History Table newbie? Start here.
In previous posts you’ve learned why you might want use the history tables, which are the “most important”, and how to use them.
Now, we cover everything else.
In this entry the main takeaway I want to leave you with has little to do with the tables we’re about to discuss. I want you to be able to JOIN these suckers together correctly.
Alan Smithee pointed something out to me that I hadn’t considered, resulting in this advice:
You’re probably going to be OK doing simple INNER JOINs when dealing with just a few history tables. However, when you start JOINing a couple more (as we’re about to do), INNER JOINs won’t cut it. Instead, make sure you’re using LEFT JOINs so that you don’t inadvertently filter out rows in the historical_events table that don’t match anything in the other tables we’re about to touch on. That would be bad.
And now, more tables.
There is a medium-sized pool of tables that do exactly what you think they do. They hold no surprises.
Shows all comments and edited comments added to visualizations on the server
Lists all groups created on the server. Currently only tracks group creation events, not edits to the group (example: changing the name of a group will not cause this table to change)
Shows licensing roles which have been utilized on server: Unlicensed, Guest, Viewer, Interactor. A row will not appear until a user is licensed using the role in question.
Records info on projects which have been created, edited, and deleted.
Records information about sites which have been created, edited, and deleted.
Keep in mind that all of these tables focus on recording and storing history. So, if someone adds a comment like “The stock ticker is $DABA”, we add a row to hist_comments. When the user realizes they misspelled the Tableau stock ticker and changes the comment to “The stock ticker is $DATA”, we add another row. We don’t just overwrite the first.
History, baby, history:
Another example: I create a site called “Hey There”, and then rename it to “Bye There”:
The next group of tables are also pretty vanilla, except for a revision field:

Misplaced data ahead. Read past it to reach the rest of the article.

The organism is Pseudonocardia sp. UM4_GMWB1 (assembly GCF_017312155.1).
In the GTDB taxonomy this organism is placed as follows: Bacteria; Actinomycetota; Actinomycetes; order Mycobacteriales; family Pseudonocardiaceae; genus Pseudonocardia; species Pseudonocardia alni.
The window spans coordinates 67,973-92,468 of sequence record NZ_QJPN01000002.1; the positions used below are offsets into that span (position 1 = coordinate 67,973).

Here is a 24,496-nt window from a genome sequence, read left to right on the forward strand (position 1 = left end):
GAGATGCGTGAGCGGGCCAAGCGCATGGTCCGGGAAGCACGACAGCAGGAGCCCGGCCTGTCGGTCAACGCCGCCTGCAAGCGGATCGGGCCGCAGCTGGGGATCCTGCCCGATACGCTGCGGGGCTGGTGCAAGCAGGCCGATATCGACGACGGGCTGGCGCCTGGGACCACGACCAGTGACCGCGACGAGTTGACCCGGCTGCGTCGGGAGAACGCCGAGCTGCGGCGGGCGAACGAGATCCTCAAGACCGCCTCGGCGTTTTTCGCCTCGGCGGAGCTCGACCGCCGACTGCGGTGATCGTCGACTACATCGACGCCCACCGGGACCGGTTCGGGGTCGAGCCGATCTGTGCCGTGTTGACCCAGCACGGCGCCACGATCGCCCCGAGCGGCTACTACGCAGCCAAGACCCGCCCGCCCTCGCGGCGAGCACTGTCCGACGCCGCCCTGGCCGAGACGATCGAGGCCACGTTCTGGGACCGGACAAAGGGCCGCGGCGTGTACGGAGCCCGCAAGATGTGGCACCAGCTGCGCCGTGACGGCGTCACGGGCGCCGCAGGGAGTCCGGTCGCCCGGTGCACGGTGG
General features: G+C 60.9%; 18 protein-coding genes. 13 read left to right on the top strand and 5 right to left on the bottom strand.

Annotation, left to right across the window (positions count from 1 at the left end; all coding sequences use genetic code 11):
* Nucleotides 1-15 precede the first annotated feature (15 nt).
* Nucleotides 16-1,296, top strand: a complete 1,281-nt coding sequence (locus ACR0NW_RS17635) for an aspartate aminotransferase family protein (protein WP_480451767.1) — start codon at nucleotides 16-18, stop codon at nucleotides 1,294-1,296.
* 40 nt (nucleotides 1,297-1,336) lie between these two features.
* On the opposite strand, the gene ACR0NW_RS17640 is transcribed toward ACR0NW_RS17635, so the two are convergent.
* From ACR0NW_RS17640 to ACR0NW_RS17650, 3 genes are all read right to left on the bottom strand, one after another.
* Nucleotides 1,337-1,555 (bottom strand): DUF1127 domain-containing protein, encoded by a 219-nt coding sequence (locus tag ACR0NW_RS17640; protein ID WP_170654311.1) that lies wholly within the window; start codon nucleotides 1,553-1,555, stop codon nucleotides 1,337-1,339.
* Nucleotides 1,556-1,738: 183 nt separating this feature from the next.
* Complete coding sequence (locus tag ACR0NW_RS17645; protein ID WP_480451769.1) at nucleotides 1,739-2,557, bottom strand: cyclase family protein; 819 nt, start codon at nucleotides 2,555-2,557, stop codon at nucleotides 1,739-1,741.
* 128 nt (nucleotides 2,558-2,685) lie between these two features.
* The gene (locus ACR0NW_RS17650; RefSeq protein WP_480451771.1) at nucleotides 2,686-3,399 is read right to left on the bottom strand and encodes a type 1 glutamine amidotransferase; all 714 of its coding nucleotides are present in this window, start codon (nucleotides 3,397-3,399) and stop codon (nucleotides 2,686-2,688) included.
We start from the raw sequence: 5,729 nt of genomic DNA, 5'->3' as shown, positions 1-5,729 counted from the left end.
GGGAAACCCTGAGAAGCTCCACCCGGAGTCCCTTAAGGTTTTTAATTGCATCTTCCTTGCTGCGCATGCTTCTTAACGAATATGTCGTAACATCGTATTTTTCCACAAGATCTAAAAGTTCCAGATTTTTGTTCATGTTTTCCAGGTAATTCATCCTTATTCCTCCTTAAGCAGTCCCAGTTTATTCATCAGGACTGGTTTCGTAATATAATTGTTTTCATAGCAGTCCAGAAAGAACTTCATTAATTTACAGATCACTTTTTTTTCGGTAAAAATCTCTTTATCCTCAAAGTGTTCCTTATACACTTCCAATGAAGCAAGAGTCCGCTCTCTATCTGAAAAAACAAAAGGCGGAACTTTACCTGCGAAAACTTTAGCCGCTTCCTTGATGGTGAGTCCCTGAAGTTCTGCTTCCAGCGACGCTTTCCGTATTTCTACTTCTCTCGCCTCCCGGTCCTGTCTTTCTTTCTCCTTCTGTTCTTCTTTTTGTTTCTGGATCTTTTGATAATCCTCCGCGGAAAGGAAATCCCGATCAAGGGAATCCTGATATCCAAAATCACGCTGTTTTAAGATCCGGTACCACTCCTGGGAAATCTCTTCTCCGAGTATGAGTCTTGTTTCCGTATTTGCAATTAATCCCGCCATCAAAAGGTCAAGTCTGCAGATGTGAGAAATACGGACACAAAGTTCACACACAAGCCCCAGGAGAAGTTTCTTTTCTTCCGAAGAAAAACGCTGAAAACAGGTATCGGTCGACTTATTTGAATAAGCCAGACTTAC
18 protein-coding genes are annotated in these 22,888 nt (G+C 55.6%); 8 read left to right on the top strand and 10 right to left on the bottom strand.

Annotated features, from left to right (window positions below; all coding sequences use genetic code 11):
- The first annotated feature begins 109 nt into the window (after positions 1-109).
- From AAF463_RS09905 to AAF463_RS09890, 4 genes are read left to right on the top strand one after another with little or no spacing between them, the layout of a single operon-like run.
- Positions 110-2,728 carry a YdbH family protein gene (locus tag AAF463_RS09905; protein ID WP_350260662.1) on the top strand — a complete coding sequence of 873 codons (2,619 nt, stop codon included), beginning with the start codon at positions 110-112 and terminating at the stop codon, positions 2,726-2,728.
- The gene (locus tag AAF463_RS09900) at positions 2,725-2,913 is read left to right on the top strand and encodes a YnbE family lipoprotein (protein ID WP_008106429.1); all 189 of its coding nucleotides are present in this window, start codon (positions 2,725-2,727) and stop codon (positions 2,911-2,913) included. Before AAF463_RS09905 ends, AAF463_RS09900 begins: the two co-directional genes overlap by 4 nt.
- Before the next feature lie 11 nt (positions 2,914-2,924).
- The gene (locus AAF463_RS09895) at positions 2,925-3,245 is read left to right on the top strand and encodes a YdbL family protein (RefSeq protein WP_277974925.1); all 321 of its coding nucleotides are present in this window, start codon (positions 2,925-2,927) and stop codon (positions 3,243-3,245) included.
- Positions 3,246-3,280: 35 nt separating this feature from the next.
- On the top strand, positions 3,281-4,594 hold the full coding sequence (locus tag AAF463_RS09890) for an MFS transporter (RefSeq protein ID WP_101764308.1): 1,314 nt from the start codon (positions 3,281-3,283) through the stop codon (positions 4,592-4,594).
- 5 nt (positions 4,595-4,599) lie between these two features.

As users overwrite an existing copy of a data source, view, or workbook, the revision field gets incremented. Here I am repeatedly overwriting a single workbook with a different version as I test the functionality of Parallel Dashboard rendering (a cool v8 feature):
The hist_datasources table contains data source-specific information such as the source’s name and size (if an extract is in play)
View (worksheet) information
Two more tables to go – these are a little bit more interesting.
hist_users contains a few fields which need some additional discussion.
Since a user can be a member of one or more multi-tenant sites, you’ll see two User ID fields in each row. system_user_id is the unique identifier for the user inside server itself. user_id is the id for the same user in a particular site. If the user is a member of two sites, there will be two rows. Each of the two rows will have the same system_user_id, but different user_id values.
There are also some some key-value pairs defined below that are sort of fun. These will tell you if the user is a System or Content (site) administrator and/or if the user has Publisher permissions.
Ah, hist_schedules. It is chock full of information, some of which isn’t immediately human-readable.
The scheduled_action field will show either 0 or 1. 0 = Extract/Refresh, 1 = Subscription.
The day_of_week_mask field contains a masked number which tells us what days the schedule in question will fire. Here’s the secret formula:
Su = 1
M = 2
T = 4
W = 8
Th = 16
Fr = 32
Sa = 64
So, a A schedule which fires every Monday and Sunday will have a day_of_week_mask of 3 (2 + 1). A schedule which fires every weekday will have a day_of_week_mask of 62 (2 + 4 + 8 + 16 + 32)
The day_of_month_mask does the same thing, but using exponents. The value stored here will be 2 raised to the power of (day of month – 1)
A schedule which fires on the 10th of the month will have a mask of 512: 2^9
A schedule which fires on the 23rd of the month will have a mask of 4,194,304: 2^22
minute_interval is much more simple. It contains the minute value a schedule will fire. If an hourly schedule is set to execute every 15 minutes, you’ll see 15. If another schedule is set to fire every two hours, you’ll see 120.
Finally, end_at_minute tells us the minute of the day when an hourly schedule will STOP firing if the schedule has been configured to only run during a certain part of the day. For example, an hourly schedule that runs only between 12 AM and 6 AM will show 0 for start_at_minute and 360 for end_at_minute.
That’s it. We’re done. If you’ve read this far you’re a masochist. Really. You need help.
But, you’re a masochist about to get a reward. Here is a zip file with all artifacts we’ve discussed thus far, including some notes that I took while exploring.
Use it in good health!